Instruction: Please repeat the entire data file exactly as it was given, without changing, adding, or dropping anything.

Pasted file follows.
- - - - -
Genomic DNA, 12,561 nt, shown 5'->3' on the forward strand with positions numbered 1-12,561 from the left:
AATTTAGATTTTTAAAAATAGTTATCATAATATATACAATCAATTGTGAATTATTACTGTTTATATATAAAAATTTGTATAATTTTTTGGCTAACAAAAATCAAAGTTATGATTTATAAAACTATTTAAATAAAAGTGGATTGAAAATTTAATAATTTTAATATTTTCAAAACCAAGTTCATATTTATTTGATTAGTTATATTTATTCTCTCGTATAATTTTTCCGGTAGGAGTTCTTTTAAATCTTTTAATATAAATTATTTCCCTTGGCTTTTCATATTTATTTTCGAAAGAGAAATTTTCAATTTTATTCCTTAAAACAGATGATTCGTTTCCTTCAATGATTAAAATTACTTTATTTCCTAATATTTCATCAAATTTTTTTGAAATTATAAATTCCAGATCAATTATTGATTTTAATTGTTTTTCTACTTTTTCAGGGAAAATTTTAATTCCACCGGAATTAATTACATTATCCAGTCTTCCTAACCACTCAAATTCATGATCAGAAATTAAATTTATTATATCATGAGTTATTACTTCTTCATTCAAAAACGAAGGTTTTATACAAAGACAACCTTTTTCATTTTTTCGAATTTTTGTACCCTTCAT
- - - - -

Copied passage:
Genomic DNA, 12,561 nt, shown 5'->3' on the forward strand with positions numbered 1-12,561 from the left:
AATTTAGATTTTTAAAAATAGTTATCATAATATATACAATCAATTGTGAATTATTACTGTTTATATATAAAAATTTGTATAATTTTTTGGCTAACAAAAATCAAAGTTATGATTTATAAAACTATTTAAATAAAAGTGGATTGAAAATTTAATAATTTTAATATTTTCAAAACCAAGTTCATATTTATTTGATTAGTTATATTTATTCTCTCGTATAATTTTTCCGGTAGGAGTTCTTTTAAATCTTTTAATATAAATTATTTCCCTTGGCTTTTCATATTTATTTTCGAAAGAGAAATTTTCAATTTTATTCCTTAAAACAGATGATTCGTTTCCTTCAATGATTAAAATTACTTTATTTCCTAATATTTCATCAAATTTTTTTGAAATTATAAATTCCAGATCAATTATTGATTTTAATTGTTTTTCTACTTTTTCAGGGAAAATTTTAATTCCACCGGAATTAATTACATTATCCAGTCTTCCTAACCACTCAAATTCATGATCAGAAATTAAATTTATTATATCATGAGTTATTACTTCTTCATTCAAAAACGAAGGTTTTATACAAAGACAACCTTTTTCATTTTTTCGAATTTTTGTACCCTTCAT